Thursday, February 23, 2012

Blogorium Review: Some Guy Who Kills People

 Some Guy Who Kills People threw me for a loop; it was playing at the Nevermore Film Festival, which leaned heavily in the direction of horror films. It was under those expectations that I sat down to watch the film, of which I knew nothing. I'd deliberately avoided looking at trailers or reading the synopsis on Nevermore's site and the Internet Movie Database, just as I had with Absentia. There are times when title artwork or general assumptions based on "indie" horror films can work against the actual quality of the film. In fact, we'll discuss the terrible cover art for Absentia in that review, but let's get back to Some Guy Who Kills People.

 The first thing you should know is that Some Guy Who Kills People isn't a horror movie. It shares some DNA with slasher films when it comes to the "Kills" part of the title: the murders are rather violent, the gore outlandish, even with a small body count. The film is, however, a black comedy that has more in common with a film like Heathers than, let's say, The Prowler. Now, if\ I'm willing to compare a film to Heathers favorably, you should have some idea that the genre switcheroo didn't bother me too much.

 That's not to say I wasn't a little lost at first - either I was distracted or just missed some critical introductory scene, but for the first ten minutes or so the Cap'n felt like I was behind the curve, narrative-wise. After a flashback / dream sequence where Ken Boyd (Kevin Corrigan) is being tortured by high school students, Boyd wakes up and realizes he's late for work. He arrives at the ice cream parlor where his boss Al Fooger (Lou Beatty Jr.) chastises him for being late and his buddy Irv (Leo Fitzpatrick) asks what's up. Ken doesn't say much, but he does get the luck of the draw and has to cater a birthday party for one of the guys who tortured him while Boyd wears an ice cream cone costume. He also meets Stephanie (Lucy Davis) before being recognized by the now adult terrorizer, and then the film cuts to said jerk being chased down and slaughtered with a knife.

 Now we do eventually learn that Ken tried to kill himself ten years before Some Guy Who Kills People takes place, and that he was in an asylum. He's working for Al because Irv helped him get the job, and Ken lives with his mother (Karen Black). Ken has a notebook he doesn't show anybody, mostly because he uses it to draw pictures of the horrible ways he's going to enact revenge on his tormentors. I was a little confused because some of the people who end up dying are played by younger actors in the flashbacks, but Corrigan seems to be the same age despite the fact that this happened when he was in high school. Anyway, you get past that quickly and move on to the "ah, he's going to be killing off these jerks while the police try to figure it out."

 Speaking of which, the Sheriff, Walt Fuller (Barry Bostwick), is a totally daffy sort of guy that finds the strangest things to fixate on while investigating crime scenes. After one guy is hacked to pieces in a drive-in parking lot, he asks his deputy if there's enough popcorn for both of them while they survey the carnage. He also seems to have total control over the Mayor (Ahmed "Jar Jar Binks" Best) and has an ongoing relationship with Ken's mother. The stage is set for a bizarre cat-and-mouse game between nutty killer and nuttier cop, and then writer Ryan Levin and director Jack Perez throw the kind of curveball that really makes Some Guy Who Kills People interesting: Ken has a daughter.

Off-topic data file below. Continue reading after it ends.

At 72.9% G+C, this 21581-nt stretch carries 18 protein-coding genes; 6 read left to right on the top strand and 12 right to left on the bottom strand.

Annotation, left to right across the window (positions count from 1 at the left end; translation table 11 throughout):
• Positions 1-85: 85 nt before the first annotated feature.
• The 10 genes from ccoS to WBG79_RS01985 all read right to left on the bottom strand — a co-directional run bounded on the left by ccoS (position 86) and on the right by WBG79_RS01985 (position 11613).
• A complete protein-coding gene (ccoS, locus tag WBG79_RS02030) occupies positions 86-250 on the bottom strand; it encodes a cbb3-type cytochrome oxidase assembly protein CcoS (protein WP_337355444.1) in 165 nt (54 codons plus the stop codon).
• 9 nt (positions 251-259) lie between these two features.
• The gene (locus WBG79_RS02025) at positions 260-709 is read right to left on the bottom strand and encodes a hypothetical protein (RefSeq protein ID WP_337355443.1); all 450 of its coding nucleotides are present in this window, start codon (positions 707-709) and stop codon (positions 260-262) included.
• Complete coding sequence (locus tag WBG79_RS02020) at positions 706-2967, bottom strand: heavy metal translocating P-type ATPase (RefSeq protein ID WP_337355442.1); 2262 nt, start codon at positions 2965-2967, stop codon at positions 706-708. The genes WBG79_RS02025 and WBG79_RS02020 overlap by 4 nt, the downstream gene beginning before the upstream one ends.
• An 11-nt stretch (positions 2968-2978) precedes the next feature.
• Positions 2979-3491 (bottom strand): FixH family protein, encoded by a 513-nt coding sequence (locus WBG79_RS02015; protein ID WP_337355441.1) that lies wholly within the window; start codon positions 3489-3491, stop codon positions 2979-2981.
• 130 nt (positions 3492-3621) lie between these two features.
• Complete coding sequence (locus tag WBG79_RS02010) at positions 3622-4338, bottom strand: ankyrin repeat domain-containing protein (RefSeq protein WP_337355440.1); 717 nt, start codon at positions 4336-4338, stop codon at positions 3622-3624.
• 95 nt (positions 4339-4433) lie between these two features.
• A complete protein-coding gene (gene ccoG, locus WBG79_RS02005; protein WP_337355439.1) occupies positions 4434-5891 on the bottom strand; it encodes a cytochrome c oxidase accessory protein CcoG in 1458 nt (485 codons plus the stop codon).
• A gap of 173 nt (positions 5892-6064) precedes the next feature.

Before going to the nuthouse, Ken knocked up Janet Wheeler (Janie Haddad), and now that he's out, his daughter Amy (Ariel Gade) runs into him by total coincidence. Boyd is in his ice cream suit again, being abused by passers-by and Amy helps him pick up flyers that nobody wants. When she discovers that guy is her father, she promptly decides to move in with Ken and his mother, who have no idea what to do with her. She's everything he isn't, it seems: she's a star basketball player, gets along with everybody, and recognizes immediately that Stephanie is into her dad in a big way. Of course, Ken has other plans, shall we say, and this unexpected intrusion into his scheme takes Some Guy Who Kills People in different directions.

 There are some more unexpected surprises, ones that I'd rather not spoil, so instead I'll talk about Kevin Corrigan, who anchors a world populated with people who all seem to be crazier than he is by being a total vacuum in the charisma department. He alternates between irritated and catatonic, revealing on one or two occasions that he was happier in the asylum because it had more structure than the "real" world. I'm not sure that Some Guy Who Kills People would be as entertaining if the main character didn't temper the lunacy of nearly every other character, and aside from Lucy Davis' Stephanie, Corrigan's Ken Boyd is ironically the most "normal" character, despite a predilection for brutal murder and antisocial leanings.

 In closing, I'd like to add how very surprised I was to learn that director Jack Perez went from making Wild Things 2, Monster Island, and Mega Shark vs. Giant Octopus to Some Guy Who Kills People. I didn't see that coming; the film is light years of an improvement over those stinkers. Kudos to him. Also, while it's nice to see John Landis' name attached (even as producer) to this film, it did remind me that he recently directed Burke and Hare, which does not earn kudos. But I digress: check out Some Guy Who Kills People - it's right up your alley, providing you like movies with slightly askew logic.

No comments: